‘Threat to local democracy’: Yorkshire coast councillors express concern about intimidation and harassment

Councillors representing wards in Scarborough and Whitby have reported facing intimidation and harassment because of their work as elected councillors – and say they have been forced to take precautions as a result.
Watch more of our videos on Shots! 
and live on Freeview channel 276
Visit Shots! now

Councillors on the Yorkshire coast have said the intimidation they face is a “threat to local democracy”.

The Local Democracy Reporting Service (LDRS) asked all councillors in the area whether they had faced threats.

Hide Ad
Hide Ad

While several said they had not been personally affected and others did not respond, many reported that they or their colleagues had faced unacceptable behaviour in person and online.

County Hall, Northallerton.Picture: LDRSCounty Hall, Northallerton.Picture: LDRS
County Hall, Northallerton.Picture: LDRS

Conservative Coun Derek Bastiman, an executive member of North Yorkshire Council, said he and his wife – who was formerly a councillor – had been threatened.

Labour Coun Rich Maw said he had to have his address removed from the council’s website following online intimidation.

It comes as the Government recently announced a £31m package to counter threats to the security of members of parliament.

Hide Ad
Hide Ad

Councillors said they were grateful for the support they had received from North Yorkshire Council but when approached for a comment on whether it was concerned about the intimidation members faced and what action it was taking to support them, the authority did not respond.

‘A threat to local democracy’

Coun John Ritchie said he had received letters of intimidation and threats but while he was not “personally perturbed” he did think it was “a concern and a threat to local democracy”.

The Local Government Association recently issued updated guidance regarding the safety of councillors and candidates when canvassing or campaigning.

Coun Marianne Overton, chair of the LGA’s Civility in Public Life Programme Steering Group, said that if left unaddressed, abuse and intimidation “risk forcing good councillors out of local politics altogether”.

Hide Ad
Hide Ad

Speaking to the LDRS, she added: “Abuse and intimidation aimed at local councillors is completely unacceptable and it is deeply concerning that this is a problem that is growing.

"It is profoundly disturbing to hear of reports of councillors being harassed and intimidated while doing their job and it is also clear that some of this behaviour constitutes criminality.”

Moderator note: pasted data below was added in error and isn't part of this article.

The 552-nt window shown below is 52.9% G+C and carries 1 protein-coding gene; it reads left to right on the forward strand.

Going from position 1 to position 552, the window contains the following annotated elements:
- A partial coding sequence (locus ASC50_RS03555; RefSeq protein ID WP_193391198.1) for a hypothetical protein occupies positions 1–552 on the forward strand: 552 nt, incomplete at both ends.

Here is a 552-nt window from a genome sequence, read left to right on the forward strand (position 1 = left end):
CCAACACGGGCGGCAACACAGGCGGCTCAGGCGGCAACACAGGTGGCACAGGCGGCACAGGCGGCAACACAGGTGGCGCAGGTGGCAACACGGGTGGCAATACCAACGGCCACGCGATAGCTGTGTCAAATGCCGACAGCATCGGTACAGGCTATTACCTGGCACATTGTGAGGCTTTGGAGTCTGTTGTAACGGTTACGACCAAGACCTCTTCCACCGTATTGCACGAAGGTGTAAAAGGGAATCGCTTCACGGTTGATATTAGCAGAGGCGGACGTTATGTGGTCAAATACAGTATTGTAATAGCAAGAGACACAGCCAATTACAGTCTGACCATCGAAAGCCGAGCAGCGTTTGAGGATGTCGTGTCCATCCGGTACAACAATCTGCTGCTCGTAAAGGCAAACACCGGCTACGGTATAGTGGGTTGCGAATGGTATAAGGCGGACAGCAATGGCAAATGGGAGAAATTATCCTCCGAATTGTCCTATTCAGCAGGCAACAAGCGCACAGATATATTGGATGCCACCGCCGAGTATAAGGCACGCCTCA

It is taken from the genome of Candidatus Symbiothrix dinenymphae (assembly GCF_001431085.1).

Coun Rich Maw said that he had been made to feel “vulnerable and uneasy” after facing online harassment following support he had shown to a local anti-racism rally, and he had been offered access to the council’s protection fund to supply personal alarms, such as CCTV.

Whilst he did not take up the offer of the equipment, he said he accepted advice from officials “that my address ought to be removed” from the council’s website and noted that he was “provided with an escort from the organisers of a Hope Not Hate protest to a town centre demonstration”.

Call for Government reform

Hide Ad
Hide Ad

Speaking about the Government’s £31m package to improve the safety of parliamentarians, Chris Phillip MP, Minister of State at the Home Office said that “MPs, councillors, mayors and elected officials need to be able to speak and vote as their consciences and views dictate without any kind of external intimidation”

However, Coun Overton, chair of the LGA’s steering group, urged the Government to introduce legislation that would allow councils to “proactively withhold councillors’ home addresses from the public as soon as is possible.”

She said that publishing councillors’ home addresses could lead to their “personal safety being compromised and leaves councillors and their families feeling distressed and vulnerable”.

However, Coun Liz Colling said, “here on the coast, I have had no threats or intimidation directed at me”.

Hide Ad
Hide Ad

She admitted that during the Covid-19 period, she had been contacted by “a few very angry and irate people” but she “did not feel that those attacks were personal”.

Coun Maw added that the harassment “seems to be the price to pay for putting oneself forward for local government in these increasingly polarising times”.